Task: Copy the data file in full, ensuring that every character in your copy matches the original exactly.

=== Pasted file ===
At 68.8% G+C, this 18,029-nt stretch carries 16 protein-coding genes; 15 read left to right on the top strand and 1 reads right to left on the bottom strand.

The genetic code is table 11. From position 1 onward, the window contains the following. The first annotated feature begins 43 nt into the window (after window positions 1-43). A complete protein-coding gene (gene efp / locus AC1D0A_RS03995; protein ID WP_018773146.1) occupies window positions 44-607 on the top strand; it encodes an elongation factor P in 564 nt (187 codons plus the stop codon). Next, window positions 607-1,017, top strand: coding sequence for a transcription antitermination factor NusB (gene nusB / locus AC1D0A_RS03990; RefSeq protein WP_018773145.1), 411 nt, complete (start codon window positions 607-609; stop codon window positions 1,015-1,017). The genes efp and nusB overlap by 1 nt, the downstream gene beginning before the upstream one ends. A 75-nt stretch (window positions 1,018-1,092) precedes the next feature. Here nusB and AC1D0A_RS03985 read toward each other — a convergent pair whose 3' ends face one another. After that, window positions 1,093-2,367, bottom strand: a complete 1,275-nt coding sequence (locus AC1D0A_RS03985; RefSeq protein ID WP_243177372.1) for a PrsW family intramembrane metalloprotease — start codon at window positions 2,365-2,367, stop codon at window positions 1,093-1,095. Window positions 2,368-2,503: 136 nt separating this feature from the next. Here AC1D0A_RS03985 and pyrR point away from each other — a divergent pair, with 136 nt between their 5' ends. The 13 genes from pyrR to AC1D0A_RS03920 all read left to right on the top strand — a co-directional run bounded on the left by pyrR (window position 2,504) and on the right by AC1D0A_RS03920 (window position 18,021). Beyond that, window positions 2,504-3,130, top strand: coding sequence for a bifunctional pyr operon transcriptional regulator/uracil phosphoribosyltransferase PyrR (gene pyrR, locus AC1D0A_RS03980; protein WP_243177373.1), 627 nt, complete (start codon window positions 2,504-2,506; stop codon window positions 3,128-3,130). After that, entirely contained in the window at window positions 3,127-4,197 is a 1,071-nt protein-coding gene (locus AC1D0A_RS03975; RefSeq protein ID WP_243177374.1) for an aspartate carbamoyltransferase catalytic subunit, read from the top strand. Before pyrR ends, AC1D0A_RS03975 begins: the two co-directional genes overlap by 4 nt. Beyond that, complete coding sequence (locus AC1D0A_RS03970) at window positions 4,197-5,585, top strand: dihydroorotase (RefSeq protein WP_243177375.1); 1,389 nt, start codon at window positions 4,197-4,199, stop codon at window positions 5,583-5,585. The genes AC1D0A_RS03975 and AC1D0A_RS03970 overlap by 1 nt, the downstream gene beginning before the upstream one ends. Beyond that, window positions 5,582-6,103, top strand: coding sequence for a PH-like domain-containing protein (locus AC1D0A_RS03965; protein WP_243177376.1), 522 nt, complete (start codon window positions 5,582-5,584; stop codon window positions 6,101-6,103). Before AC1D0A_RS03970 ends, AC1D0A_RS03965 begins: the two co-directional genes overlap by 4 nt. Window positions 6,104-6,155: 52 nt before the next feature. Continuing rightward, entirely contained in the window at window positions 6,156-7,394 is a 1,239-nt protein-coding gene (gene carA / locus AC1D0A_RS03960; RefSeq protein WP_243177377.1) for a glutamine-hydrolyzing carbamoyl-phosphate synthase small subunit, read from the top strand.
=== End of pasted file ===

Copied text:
At 68.8% G+C, this 18,029-nt stretch carries 16 protein-coding genes; 15 read left to right on the top strand and 1 reads right to left on the bottom strand.

The genetic code is table 11. From position 1 onward, the window contains the following. The first annotated feature begins 43 nt into the window (after window positions 1-43). A complete protein-coding gene (gene efp / locus AC1D0A_RS03995; protein ID WP_018773146.1) occupies window positions 44-607 on the top strand; it encodes an elongation factor P in 564 nt (187 codons plus the stop codon). Next, window positions 607-1,017, top strand: coding sequence for a transcription antitermination factor NusB (gene nusB / locus AC1D0A_RS03990; RefSeq protein WP_018773145.1), 411 nt, complete (start codon window positions 607-609; stop codon window positions 1,015-1,017). The genes efp and nusB overlap by 1 nt, the downstream gene beginning before the upstream one ends. A 75-nt stretch (window positions 1,018-1,092) precedes the next feature. Here nusB and AC1D0A_RS03985 read toward each other — a convergent pair whose 3' ends face one another. After that, window positions 1,093-2,367, bottom strand: a complete 1,275-nt coding sequence (locus AC1D0A_RS03985; RefSeq protein ID WP_243177372.1) for a PrsW family intramembrane metalloprotease — start codon at window positions 2,365-2,367, stop codon at window positions 1,093-1,095. Window positions 2,368-2,503: 136 nt separating this feature from the next. Here AC1D0A_RS03985 and pyrR point away from each other — a divergent pair, with 136 nt between their 5' ends. The 13 genes from pyrR to AC1D0A_RS03920 all read left to right on the top strand — a co-directional run bounded on the left by pyrR (window position 2,504) and on the right by AC1D0A_RS03920 (window position 18,021). Beyond that, window positions 2,504-3,130, top strand: coding sequence for a bifunctional pyr operon transcriptional regulator/uracil phosphoribosyltransferase PyrR (gene pyrR, locus AC1D0A_RS03980; protein WP_243177373.1), 627 nt, complete (start codon window positions 2,504-2,506; stop codon window positions 3,128-3,130). After that, entirely contained in the window at window positions 3,127-4,197 is a 1,071-nt protein-coding gene (locus AC1D0A_RS03975; RefSeq protein ID WP_243177374.1) for an aspartate carbamoyltransferase catalytic subunit, read from the top strand. Before pyrR ends, AC1D0A_RS03975 begins: the two co-directional genes overlap by 4 nt. Beyond that, complete coding sequence (locus AC1D0A_RS03970) at window positions 4,197-5,585, top strand: dihydroorotase (RefSeq protein WP_243177375.1); 1,389 nt, start codon at window positions 4,197-4,199, stop codon at window positions 5,583-5,585. The genes AC1D0A_RS03975 and AC1D0A_RS03970 overlap by 1 nt, the downstream gene beginning before the upstream one ends. Beyond that, window positions 5,582-6,103, top strand: coding sequence for a PH-like domain-containing protein (locus AC1D0A_RS03965; protein WP_243177376.1), 522 nt, complete (start codon window positions 5,582-5,584; stop codon window positions 6,101-6,103). Before AC1D0A_RS03970 ends, AC1D0A_RS03965 begins: the two co-directional genes overlap by 4 nt. Window positions 6,104-6,155: 52 nt before the next feature. Continuing rightward, entirely contained in the window at window positions 6,156-7,394 is a 1,239-nt protein-coding gene (gene carA / locus AC1D0A_RS03960; RefSeq protein WP_243177377.1) for a glutamine-hydrolyzing carbamoyl-phosphate synthase small subunit, read from the top strand.